Xi’an: Archaeology, History and Culture

heads rise from their bunks as the sun seeps through smudged windows. It’s 7am
and the overnight train from Beijing to Xi’an is rattling along its tracks as
passengers point to the outskirts of their destination. Lush farmland coasts
by. A blue tractor tears up its master’s field for the new season’s crop. The
rugged, orange ranges leading to Mount Huashan glow in the distance before
sky-scrapers emerge like young seedlings shooting up from soil.

or ‘Western Peace’, is regarded as an eternal city, the birthplace of China’s
most ancient civilisations and boasts a history of 6,500 years. Xi’an is the
capital of Shaanxi province, located in China’s north-west and is best known
for its archaeology.

of terracotta warriors and horses, standing to attention ready for an attack,
make for a threatening yet endearing scene. In 246BC, 13-year-old Qin Shi Huang
ascended to the throne, later becoming the first emperor of China. Immediately,
Qin Shi Huang started work on a mausoleum and spent 11 years constructing his
future resting place. To guard it, he commissioned for an army of terracotta
warriors and horses which took 38 years and over 700,000 craftsmen to sculpt.
They were erected in precise rows outside the emperor’s mausoleum to depict his
own army, guarding him in the afterlife. A group of peasants discovered pottery
in the area in 1974, subsequently exposing this archaeological goldmine. Since
then, over 7,000 artefacts have been excavated and restored though many are
still yet to be discovered. Hundreds of these life-sized terracotta warriors
and their steeds stand in situ, each unveiling their own unique facial features
and regalia. There are three excavation pits comprising this museum, covering a
staggering 16,300 square metres.

to the city’s business district, travellers discover City Wall orbiting Xi’an.
During his reign, Zhu Yuanzhang, the first emperor of the Ming Dynasty
(1368-1644), captured this area. He was advised to build high walls to enlarge
existing ones in an attempt to fortify the city, unify nearby states and store
food supplies. Xi’an City Wall stands 12 metres tall, 14 metres wide and covers
13.7 kilometres. Ramparts were built every 120 metres so soldiers could fend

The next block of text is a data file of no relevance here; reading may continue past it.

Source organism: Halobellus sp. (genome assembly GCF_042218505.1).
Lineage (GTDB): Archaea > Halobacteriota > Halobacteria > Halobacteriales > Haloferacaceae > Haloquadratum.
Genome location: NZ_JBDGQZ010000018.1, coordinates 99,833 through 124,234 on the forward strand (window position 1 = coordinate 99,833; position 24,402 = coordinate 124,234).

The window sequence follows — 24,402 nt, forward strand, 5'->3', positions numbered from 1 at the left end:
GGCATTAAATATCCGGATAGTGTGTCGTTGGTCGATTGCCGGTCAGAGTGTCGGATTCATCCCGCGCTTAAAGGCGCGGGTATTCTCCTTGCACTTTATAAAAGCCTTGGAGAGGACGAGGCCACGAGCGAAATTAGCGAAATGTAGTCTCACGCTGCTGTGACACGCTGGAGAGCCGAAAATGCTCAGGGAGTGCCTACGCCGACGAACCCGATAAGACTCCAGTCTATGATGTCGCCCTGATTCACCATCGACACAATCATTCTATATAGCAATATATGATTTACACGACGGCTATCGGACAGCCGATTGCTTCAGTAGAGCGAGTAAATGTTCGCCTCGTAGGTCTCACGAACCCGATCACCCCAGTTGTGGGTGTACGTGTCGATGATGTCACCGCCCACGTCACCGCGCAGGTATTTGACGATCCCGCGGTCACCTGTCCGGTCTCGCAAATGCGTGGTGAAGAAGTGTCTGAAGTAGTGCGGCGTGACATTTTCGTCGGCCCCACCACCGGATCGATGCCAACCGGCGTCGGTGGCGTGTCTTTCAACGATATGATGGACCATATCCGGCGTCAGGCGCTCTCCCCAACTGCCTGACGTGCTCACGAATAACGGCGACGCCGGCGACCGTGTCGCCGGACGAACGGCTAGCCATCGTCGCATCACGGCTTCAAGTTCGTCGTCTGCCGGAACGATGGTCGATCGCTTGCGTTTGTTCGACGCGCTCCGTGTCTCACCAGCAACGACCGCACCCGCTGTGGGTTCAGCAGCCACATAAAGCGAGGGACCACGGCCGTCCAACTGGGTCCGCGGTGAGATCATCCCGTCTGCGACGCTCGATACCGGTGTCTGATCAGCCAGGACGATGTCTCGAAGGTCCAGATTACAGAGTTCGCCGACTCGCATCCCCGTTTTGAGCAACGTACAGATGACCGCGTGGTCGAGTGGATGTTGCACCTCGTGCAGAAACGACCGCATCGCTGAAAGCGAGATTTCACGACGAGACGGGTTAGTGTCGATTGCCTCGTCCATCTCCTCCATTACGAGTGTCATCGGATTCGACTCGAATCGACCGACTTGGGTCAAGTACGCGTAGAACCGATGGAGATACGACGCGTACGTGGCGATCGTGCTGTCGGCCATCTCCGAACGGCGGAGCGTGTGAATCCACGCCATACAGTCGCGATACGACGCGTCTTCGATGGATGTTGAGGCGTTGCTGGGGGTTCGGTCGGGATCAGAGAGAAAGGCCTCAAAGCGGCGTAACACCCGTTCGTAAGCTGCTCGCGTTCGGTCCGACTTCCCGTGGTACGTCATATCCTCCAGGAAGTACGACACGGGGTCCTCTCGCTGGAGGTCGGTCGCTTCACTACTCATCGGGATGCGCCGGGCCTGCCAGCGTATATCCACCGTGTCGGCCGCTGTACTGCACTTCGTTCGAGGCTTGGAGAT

off enemies. Now, visitors climb the ramparts’ staircases and stroll along the
wall’s expanse while gazing at chains of red lanterns overhead. Some hire push
bikes for a more mobile experience. Busy, traffic-lined West Street is spotted
from a watchtower. This was once the dusty start to the Silk Road trade route.
Now, a corporate skyline crowds the horizon; a collision of old and new

the Terracotta Army and City Wall punctuate Xi’an’s archaeological
significance, it’s the city’s historical and cultural elements that sometimes
take a back seat. But they shouldn’t. Xi’an is a fore-founding city for
Buddhism in China. Big Wild Goose Pagoda towers over Xi’an in the Da Ci’en
Temple complex and was built in 652 during Emperor Gaozong’s reign in the Tang
Dynasty. Its purpose was to help house Buddhist materials, collected from India
by scholar Xuanzang. Over 17 years and crossing 100 countries, Xuanzang
gathered Buddha figures, sutras (later translated into Chinese totalling 1,335
volumes) and relics. Upon his return, Xuanzang supervised Big Wild Goose
Pagoda’s 60-metre, five-storey construction. More stories were added in 704.
Then in 1556, the pagoda was devastated by an earthquake. The pagoda was
restored and now stands at seven stories with a prominent lean. In the
manicured monastery gardens circling the pagoda, chickens roam and scratch,
birds sing from gold-gilded cages and Buddha statues shine. The grounds exude
peace and tranquillity.

in Xi’an is characterised by the pagoda-styled Great Mosque, located on Muslim
Snack Street in the Muslim Quarter. Ten mosques lie in this area alone. Yet,
The Great Mosque is the oldest, largest and most-preserved mosque, built in 742
when Islam was introduced to northwest China by Arab merchants from Persia and
Afghanistan. What defines The Great Mosque is its distinct juxtaposition of
traditional Islamic and Chinese pagoda architecture. After strolling through
five pristine courtyards, some adorned by Arabic calligraphy, visitors step
back out into Muslim Snack Street to the tempting smells of dried fruits,
roasted chestnuts, deep-fried delicacies and steamed guan tang baozi.

a satisfying dinner, travellers retreat and dive into stacks of bamboo baskets
filled with steamed dumplings at Tang Dynasty Palace. Flavours range from duck,
to walnut and vegetable and the dumplings themselves are hand-moulded in the
shape of ducks, walnuts and celery leaves. Once bellies are filled, the Tang
Dynasty music and dance performance begins with a pluck of a zheng
string and a bow delicately scraping an erhu. Guests are smitten by an
opera of dance routines, narrative and singing that re-enacts the prosperous
years of Xi’an’s Tang Dynasty period.


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